This is a common question posed by men and women who are feeling a tug to full time vocational ministry. Now, I get it. In one sense we’re all called to ministry. Each of us is called to love our neighbor as ourselves and each of us is called to the ministry of reconciliation that Paul speaks about in 2 Corinthians 5. I’m all for this!
But while each of us is called to ministry in that way, I do believe some are called to pastoral ministry as a vocation. Thomas Oden, in his book, Pastoral Theology, offers some very helpful and probing questions to ask yourself if you think you’ve received a “call” to life-long church ministry.
The questions speak for themselves. They are as follows:
Is my intellectual ability up to it? Can I write complete sentences? Think critically? Spell sacrament? Speak intelligibly? Identify a leap in logic?
Have I learned to pray? Have the means of grace (worship, sacraments, Scripture) begun to be deeply ingrained in my lifestyle?
How much am I willing to give up in order to serve the poor, the alienated, the sick? How deeply have I probed my own willingness to offer my very life sacrificially, if need be?
Am I competent to lead a community of faith? Can I learn to communicate the Christian message with persuasiveness and integrity? Am I cultivating the spiritual disciplines? Am I a person in whom the community of faith can place full trust? Am I capable of becoming a competent interpreter of Scripture?
Am I willing to be instructed by the wisdom of the Christian tradition? Can I reason consistently about faith sufficiently to present the Christian message sensibly to intelligent contemporary people? Can I in good conscience be accountable to the authority of my church body, abide by the demands it places upon its ordained ministry, and be faithful to the vows of ordination? To what extent have my gifts to ministry been tested out in public teaching and service so as to be well received by the believing community?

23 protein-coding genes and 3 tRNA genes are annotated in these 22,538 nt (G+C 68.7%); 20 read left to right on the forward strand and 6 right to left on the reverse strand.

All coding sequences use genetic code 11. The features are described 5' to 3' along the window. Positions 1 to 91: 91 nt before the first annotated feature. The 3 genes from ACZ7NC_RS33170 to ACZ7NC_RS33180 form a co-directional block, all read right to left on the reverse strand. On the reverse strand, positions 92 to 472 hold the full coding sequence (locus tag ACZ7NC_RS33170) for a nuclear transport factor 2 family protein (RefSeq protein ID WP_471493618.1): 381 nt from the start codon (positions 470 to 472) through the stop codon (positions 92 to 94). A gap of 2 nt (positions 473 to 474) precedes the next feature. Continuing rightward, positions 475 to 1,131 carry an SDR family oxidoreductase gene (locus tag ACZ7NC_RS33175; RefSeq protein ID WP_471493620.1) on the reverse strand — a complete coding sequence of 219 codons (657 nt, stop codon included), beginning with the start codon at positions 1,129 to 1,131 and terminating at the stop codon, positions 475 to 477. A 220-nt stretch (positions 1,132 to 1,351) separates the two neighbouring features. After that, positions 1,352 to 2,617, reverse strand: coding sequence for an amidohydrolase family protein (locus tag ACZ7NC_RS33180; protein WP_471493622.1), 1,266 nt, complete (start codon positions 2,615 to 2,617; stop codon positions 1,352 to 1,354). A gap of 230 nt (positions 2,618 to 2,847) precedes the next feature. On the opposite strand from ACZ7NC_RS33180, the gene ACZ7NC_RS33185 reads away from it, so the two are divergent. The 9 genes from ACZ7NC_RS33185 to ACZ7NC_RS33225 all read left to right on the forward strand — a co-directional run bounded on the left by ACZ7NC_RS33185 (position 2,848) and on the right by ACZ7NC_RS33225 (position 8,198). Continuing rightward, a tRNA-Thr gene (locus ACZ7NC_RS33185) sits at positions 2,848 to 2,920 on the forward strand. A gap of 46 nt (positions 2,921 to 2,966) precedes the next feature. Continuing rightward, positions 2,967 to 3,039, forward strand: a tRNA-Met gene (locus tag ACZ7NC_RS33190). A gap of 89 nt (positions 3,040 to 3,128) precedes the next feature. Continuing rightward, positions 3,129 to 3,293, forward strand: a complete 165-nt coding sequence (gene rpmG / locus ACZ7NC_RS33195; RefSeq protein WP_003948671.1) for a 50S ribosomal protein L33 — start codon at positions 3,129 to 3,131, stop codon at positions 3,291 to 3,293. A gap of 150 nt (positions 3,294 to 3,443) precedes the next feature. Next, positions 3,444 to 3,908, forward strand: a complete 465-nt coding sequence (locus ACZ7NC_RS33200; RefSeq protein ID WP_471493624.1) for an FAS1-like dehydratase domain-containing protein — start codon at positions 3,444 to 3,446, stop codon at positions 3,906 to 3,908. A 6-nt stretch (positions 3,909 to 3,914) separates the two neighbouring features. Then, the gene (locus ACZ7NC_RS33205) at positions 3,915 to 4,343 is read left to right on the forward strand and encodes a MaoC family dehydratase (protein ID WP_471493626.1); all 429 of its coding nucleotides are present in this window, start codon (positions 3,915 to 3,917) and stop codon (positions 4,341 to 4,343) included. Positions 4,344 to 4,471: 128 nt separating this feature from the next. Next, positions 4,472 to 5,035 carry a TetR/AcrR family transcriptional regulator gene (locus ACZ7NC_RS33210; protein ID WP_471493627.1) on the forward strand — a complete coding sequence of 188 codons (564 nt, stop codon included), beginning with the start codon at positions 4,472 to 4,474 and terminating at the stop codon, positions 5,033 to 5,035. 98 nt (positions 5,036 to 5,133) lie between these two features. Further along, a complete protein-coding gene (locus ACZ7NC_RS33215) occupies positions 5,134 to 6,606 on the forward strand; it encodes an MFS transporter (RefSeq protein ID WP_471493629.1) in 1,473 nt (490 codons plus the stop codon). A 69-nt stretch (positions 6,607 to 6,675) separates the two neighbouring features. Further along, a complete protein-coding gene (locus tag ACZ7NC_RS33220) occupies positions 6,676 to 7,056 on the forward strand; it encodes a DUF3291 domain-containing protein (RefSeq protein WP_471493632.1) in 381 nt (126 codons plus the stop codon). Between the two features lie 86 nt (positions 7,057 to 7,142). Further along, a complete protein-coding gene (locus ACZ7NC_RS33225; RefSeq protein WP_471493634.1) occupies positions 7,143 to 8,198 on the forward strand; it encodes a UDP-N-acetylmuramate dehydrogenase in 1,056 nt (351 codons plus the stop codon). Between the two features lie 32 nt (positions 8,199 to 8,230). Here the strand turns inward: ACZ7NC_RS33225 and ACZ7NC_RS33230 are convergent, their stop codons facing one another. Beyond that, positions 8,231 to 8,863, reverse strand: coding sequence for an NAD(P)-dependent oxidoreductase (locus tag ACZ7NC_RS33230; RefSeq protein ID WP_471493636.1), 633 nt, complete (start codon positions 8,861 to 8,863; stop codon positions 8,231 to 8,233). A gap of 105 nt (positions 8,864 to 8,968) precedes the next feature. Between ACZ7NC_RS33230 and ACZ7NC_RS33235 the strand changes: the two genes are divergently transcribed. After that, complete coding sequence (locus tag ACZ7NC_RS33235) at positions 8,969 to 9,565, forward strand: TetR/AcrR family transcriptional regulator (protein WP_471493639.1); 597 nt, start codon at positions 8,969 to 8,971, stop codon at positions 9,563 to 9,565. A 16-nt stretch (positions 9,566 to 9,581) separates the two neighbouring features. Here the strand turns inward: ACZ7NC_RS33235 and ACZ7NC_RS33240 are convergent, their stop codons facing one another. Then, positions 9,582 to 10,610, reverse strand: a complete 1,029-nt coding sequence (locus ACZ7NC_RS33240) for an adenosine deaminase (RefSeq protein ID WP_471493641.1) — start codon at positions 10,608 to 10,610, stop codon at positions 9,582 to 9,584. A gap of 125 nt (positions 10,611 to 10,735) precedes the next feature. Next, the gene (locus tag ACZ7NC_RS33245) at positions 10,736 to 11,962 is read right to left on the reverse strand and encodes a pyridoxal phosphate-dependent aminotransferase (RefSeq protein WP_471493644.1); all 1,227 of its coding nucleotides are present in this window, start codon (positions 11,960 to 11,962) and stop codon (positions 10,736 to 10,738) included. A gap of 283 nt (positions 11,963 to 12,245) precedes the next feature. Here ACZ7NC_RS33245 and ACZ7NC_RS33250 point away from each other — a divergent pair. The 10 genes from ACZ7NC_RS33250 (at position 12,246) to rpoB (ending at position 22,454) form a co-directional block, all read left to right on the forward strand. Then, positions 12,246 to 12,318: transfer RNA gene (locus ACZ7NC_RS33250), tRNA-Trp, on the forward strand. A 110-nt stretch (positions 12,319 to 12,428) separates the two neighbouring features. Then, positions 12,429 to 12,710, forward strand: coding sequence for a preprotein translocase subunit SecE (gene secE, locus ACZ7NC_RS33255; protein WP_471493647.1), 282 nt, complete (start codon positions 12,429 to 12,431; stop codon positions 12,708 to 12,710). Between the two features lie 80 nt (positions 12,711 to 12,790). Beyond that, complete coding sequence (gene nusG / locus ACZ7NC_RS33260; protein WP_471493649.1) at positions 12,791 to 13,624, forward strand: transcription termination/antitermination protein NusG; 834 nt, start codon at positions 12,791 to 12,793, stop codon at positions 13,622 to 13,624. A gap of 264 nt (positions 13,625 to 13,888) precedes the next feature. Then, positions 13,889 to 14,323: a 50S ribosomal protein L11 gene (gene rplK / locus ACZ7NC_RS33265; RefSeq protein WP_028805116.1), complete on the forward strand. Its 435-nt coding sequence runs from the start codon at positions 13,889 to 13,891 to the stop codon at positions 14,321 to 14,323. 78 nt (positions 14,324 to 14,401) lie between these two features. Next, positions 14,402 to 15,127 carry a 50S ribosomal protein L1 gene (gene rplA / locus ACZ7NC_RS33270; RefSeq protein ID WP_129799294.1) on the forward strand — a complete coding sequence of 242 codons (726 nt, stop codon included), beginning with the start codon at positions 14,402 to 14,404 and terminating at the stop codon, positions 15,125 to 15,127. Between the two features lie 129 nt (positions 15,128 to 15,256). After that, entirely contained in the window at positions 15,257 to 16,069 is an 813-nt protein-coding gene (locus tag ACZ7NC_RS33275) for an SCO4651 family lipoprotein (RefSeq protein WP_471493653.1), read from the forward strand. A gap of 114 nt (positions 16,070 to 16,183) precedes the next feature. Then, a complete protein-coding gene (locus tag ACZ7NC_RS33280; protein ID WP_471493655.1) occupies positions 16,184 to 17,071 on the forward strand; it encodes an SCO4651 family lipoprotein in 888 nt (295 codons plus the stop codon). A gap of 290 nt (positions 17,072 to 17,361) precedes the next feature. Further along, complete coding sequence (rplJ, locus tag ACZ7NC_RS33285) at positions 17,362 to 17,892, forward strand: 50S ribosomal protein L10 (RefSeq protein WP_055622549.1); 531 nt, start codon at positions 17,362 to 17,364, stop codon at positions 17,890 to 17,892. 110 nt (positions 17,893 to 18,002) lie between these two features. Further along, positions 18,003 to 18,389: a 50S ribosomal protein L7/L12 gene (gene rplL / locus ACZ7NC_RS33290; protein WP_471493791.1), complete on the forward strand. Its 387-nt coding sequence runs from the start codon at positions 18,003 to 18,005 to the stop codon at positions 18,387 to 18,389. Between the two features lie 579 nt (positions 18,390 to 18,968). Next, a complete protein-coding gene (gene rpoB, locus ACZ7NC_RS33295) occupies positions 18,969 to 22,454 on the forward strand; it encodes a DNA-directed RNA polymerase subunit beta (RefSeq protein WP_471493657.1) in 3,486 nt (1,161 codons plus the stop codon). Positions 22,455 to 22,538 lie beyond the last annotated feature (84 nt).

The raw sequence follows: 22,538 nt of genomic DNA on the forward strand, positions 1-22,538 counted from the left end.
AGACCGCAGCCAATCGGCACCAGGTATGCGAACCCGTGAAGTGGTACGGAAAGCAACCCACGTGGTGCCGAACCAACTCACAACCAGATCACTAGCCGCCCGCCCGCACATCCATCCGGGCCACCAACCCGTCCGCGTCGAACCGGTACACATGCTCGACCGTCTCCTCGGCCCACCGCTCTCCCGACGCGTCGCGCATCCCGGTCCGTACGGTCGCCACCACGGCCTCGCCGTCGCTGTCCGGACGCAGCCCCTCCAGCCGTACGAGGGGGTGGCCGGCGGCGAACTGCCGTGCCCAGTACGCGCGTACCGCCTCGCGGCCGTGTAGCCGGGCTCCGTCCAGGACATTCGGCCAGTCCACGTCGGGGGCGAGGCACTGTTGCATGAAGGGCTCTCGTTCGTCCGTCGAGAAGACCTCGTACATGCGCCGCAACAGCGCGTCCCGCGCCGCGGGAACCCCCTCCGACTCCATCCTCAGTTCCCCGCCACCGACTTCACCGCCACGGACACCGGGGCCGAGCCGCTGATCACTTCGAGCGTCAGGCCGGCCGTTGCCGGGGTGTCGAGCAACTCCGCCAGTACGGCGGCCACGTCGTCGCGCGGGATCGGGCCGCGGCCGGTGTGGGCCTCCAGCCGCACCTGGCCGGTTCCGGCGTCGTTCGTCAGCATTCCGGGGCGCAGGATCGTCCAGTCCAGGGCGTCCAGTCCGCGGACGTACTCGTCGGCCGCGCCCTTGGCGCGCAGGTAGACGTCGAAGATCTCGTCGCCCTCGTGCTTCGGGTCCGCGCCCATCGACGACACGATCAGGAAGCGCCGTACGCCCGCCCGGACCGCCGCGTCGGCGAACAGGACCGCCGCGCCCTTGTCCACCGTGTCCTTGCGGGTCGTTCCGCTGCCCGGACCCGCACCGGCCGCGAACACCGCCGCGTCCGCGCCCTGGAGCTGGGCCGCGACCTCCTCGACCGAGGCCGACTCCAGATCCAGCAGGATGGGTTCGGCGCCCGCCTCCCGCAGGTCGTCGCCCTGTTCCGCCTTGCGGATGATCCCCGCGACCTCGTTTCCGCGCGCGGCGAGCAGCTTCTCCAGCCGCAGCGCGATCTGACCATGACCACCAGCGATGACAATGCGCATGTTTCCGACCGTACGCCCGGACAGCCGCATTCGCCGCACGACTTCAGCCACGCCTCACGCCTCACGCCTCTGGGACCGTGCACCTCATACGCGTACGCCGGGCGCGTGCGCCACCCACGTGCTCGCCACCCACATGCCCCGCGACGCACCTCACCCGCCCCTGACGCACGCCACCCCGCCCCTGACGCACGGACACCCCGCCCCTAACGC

These questions served as a good gut-check as I read through them. How much am I willing to sacrificially give of myself and what truly are my motives? Oden even suggests that if the reader is unsure in his answers, it might be best to revisit the questions at a later date and allow time for God to further confirm or disprove the calling.
At the end of the day the call to ministry should certainly not to be taken lightly. While no set of questions can provide full assurance that one is “called” to vocational ministry, they can certainly encourage careful reflection.
Here are some additional resources on “calling.”
- Preston Sprinkle offers a more exegetical study on “calling” here.
- Kevin DeYoung adds his own set of questions here.
 Oden, Thomas. Pastoral Theology: Essentials of Ministry, 18-19.